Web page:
For updating their website and handling orders, the company uses fast Internet to keep their business running. Along with blazing speed and capacity, they need an e-commerce storefront that’s easy to set up and update.
This small company needs a handful of enterprise-grade phones for running the business, hosting conference calls, dealing with vendors and reaching out to potential investors. They can easily set up new users for phone and Internet with a web portal or app, such as Comcast Business, which provides business phone services on the go.
Customer service is top-of-mind with this crew — it’s essential to the company’s success. So the company uses a hunt group, which routes callers to the first available person on staff. They can choose to have the call go to each user on a list, and if no one is available, send the call to voicemail or another number.
Their Business VoiceEdge Select service offers simple call management through an app, with easy setup and cost benefits not found in a traditional wired phone system.
For collaborating on internal documents and presentations, the online store uses a cloud-based productivity suite, Microsoft Office 365 . The team can also work together using Skype and Outlook, and they keep files organized with OneNote and Teams.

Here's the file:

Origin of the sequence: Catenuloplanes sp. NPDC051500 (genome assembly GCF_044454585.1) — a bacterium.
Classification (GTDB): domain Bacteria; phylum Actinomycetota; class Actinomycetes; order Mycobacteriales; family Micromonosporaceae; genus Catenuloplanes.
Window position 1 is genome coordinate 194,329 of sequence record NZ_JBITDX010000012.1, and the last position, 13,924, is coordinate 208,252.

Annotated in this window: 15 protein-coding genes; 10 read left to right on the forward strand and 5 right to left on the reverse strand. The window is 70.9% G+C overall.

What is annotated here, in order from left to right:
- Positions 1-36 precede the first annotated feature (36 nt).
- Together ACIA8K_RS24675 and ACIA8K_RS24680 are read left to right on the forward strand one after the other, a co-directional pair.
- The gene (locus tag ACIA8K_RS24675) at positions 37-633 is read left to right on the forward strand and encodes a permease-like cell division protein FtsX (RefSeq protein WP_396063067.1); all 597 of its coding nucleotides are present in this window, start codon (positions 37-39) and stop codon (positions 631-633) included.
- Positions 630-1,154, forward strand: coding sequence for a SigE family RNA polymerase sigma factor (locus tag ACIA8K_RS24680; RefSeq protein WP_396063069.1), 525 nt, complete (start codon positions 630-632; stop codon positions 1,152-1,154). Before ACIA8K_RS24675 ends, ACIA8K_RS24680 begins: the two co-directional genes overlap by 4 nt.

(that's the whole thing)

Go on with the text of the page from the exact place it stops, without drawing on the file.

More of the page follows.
Managing inventory is critical to their success, so they need to be able to back up their records online and offsite for security. Carbonite Pro can copy important files to the cloud, and in case of data disaster, make it simple to restore them. And files are encrypted for security.
As the business grows, so will their reliance on their customer relationship management (CRM) software. Their phone system needs to tie into the CRM, creating a smooth-running sales operation that, with a click, can initiate calls with customers and new sales leads.
Sole Proprietors and Professional Service Businesses
Many single-owner businesses and small professional offices need technology that will help compete with the big guys. They also need a mix of services that allow them to seamlessly transition from the office to off-site appointments, without skipping a beat.
- Cloud-based storage. It’s crucial to store sensitive information securely, while having easy access.
- Collaboration software. Do you need the ability to conduct meetings and collaborate remotely with coworkers or clients? You’ll need reliable software so communication is not interrupted.